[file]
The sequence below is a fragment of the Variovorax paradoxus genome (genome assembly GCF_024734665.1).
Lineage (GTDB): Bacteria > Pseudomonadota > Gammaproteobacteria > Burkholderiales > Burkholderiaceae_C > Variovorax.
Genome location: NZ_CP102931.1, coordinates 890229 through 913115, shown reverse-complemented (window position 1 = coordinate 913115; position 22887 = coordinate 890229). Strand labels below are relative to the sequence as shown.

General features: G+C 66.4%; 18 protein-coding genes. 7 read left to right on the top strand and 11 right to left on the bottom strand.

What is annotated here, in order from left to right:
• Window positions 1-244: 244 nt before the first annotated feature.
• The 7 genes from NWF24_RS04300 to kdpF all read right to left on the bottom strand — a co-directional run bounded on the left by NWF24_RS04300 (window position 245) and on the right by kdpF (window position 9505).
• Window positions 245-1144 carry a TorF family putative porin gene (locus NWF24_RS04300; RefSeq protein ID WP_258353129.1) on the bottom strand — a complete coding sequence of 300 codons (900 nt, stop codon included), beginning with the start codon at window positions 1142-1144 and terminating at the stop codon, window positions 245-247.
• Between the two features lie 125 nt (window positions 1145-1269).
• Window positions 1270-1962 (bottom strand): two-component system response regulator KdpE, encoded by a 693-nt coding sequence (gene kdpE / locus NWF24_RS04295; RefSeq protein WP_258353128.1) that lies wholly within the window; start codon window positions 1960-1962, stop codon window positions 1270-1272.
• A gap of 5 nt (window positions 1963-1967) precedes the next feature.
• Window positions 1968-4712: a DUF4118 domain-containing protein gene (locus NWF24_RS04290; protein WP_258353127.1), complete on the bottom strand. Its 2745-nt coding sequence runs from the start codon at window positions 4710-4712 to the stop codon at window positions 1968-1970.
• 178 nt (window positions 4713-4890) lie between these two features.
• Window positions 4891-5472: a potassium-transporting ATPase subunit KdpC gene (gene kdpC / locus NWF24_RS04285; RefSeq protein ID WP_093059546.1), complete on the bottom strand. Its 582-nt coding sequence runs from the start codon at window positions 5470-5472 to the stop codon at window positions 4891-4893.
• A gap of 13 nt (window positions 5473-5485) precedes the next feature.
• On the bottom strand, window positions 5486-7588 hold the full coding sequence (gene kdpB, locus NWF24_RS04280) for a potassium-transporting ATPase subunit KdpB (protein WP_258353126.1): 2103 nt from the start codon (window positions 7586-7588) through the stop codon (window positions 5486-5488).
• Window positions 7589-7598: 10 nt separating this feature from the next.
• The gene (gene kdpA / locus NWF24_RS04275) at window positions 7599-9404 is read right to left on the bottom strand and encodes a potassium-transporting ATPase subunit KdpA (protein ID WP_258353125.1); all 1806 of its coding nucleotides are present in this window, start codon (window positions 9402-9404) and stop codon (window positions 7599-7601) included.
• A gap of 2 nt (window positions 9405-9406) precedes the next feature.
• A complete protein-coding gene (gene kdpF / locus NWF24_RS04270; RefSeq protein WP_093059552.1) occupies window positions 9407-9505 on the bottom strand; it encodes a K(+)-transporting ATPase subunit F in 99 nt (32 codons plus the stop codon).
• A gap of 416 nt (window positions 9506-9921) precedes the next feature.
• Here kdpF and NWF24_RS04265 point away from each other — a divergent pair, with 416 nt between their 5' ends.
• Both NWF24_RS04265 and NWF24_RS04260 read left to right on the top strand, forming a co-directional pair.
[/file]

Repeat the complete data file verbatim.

The sequence below is a fragment of the Variovorax paradoxus genome (genome assembly GCF_024734665.1).
Lineage (GTDB): Bacteria > Pseudomonadota > Gammaproteobacteria > Burkholderiales > Burkholderiaceae_C > Variovorax.
Genome location: NZ_CP102931.1, coordinates 890229 through 913115, shown reverse-complemented (window position 1 = coordinate 913115; position 22887 = coordinate 890229). Strand labels below are relative to the sequence as shown.

General features: G+C 66.4%; 18 protein-coding genes. 7 read left to right on the top strand and 11 right to left on the bottom strand.

What is annotated here, in order from left to right:
• Window positions 1-244: 244 nt before the first annotated feature.
• The 7 genes from NWF24_RS04300 to kdpF all read right to left on the bottom strand — a co-directional run bounded on the left by NWF24_RS04300 (window position 245) and on the right by kdpF (window position 9505).
• Window positions 245-1144 carry a TorF family putative porin gene (locus NWF24_RS04300; RefSeq protein ID WP_258353129.1) on the bottom strand — a complete coding sequence of 300 codons (900 nt, stop codon included), beginning with the start codon at window positions 1142-1144 and terminating at the stop codon, window positions 245-247.
• Between the two features lie 125 nt (window positions 1145-1269).
• Window positions 1270-1962 (bottom strand): two-component system response regulator KdpE, encoded by a 693-nt coding sequence (gene kdpE / locus NWF24_RS04295; RefSeq protein WP_258353128.1) that lies wholly within the window; start codon window positions 1960-1962, stop codon window positions 1270-1272.
• A gap of 5 nt (window positions 1963-1967) precedes the next feature.
• Window positions 1968-4712: a DUF4118 domain-containing protein gene (locus NWF24_RS04290; protein WP_258353127.1), complete on the bottom strand. Its 2745-nt coding sequence runs from the start codon at window positions 4710-4712 to the stop codon at window positions 1968-1970.
• 178 nt (window positions 4713-4890) lie between these two features.
• Window positions 4891-5472: a potassium-transporting ATPase subunit KdpC gene (gene kdpC / locus NWF24_RS04285; RefSeq protein ID WP_093059546.1), complete on the bottom strand. Its 582-nt coding sequence runs from the start codon at window positions 5470-5472 to the stop codon at window positions 4891-4893.
• A gap of 13 nt (window positions 5473-5485) precedes the next feature.
• On the bottom strand, window positions 5486-7588 hold the full coding sequence (gene kdpB, locus NWF24_RS04280) for a potassium-transporting ATPase subunit KdpB (protein WP_258353126.1): 2103 nt from the start codon (window positions 7586-7588) through the stop codon (window positions 5486-5488).
• Window positions 7589-7598: 10 nt separating this feature from the next.
• The gene (gene kdpA / locus NWF24_RS04275) at window positions 7599-9404 is read right to left on the bottom strand and encodes a potassium-transporting ATPase subunit KdpA (protein ID WP_258353125.1); all 1806 of its coding nucleotides are present in this window, start codon (window positions 9402-9404) and stop codon (window positions 7599-7601) included.
• A gap of 2 nt (window positions 9405-9406) precedes the next feature.
• A complete protein-coding gene (gene kdpF / locus NWF24_RS04270; RefSeq protein WP_093059552.1) occupies window positions 9407-9505 on the bottom strand; it encodes a K(+)-transporting ATPase subunit F in 99 nt (32 codons plus the stop codon).
• A gap of 416 nt (window positions 9506-9921) precedes the next feature.
• Here kdpF and NWF24_RS04265 point away from each other — a divergent pair, with 416 nt between their 5' ends.
• Both NWF24_RS04265 and NWF24_RS04260 read left to right on the top strand, forming a co-directional pair.